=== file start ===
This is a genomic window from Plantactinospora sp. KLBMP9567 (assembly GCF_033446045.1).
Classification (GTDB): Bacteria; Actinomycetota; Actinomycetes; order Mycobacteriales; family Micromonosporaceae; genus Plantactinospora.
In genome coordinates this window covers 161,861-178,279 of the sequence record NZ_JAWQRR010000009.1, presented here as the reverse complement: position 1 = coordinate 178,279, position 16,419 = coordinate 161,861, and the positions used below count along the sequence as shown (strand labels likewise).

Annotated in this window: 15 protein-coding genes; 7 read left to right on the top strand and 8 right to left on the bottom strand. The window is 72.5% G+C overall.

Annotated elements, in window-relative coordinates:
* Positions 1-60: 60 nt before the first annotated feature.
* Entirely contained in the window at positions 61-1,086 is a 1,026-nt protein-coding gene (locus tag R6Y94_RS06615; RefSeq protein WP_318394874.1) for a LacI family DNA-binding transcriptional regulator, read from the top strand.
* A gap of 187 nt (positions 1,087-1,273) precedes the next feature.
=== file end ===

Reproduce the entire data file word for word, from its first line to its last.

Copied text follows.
This is a genomic window from Plantactinospora sp. KLBMP9567 (assembly GCF_033446045.1).
Classification (GTDB): Bacteria; Actinomycetota; Actinomycetes; order Mycobacteriales; family Micromonosporaceae; genus Plantactinospora.
In genome coordinates this window covers 161,861-178,279 of the sequence record NZ_JAWQRR010000009.1, presented here as the reverse complement: position 1 = coordinate 178,279, position 16,419 = coordinate 161,861, and the positions used below count along the sequence as shown (strand labels likewise).

Annotated in this window: 15 protein-coding genes; 7 read left to right on the top strand and 8 right to left on the bottom strand. The window is 72.5% G+C overall.

Annotated elements, in window-relative coordinates:
* Positions 1-60: 60 nt before the first annotated feature.
* Entirely contained in the window at positions 61-1,086 is a 1,026-nt protein-coding gene (locus tag R6Y94_RS06615; RefSeq protein WP_318394874.1) for a LacI family DNA-binding transcriptional regulator, read from the top strand.
* A gap of 187 nt (positions 1,087-1,273) precedes the next feature.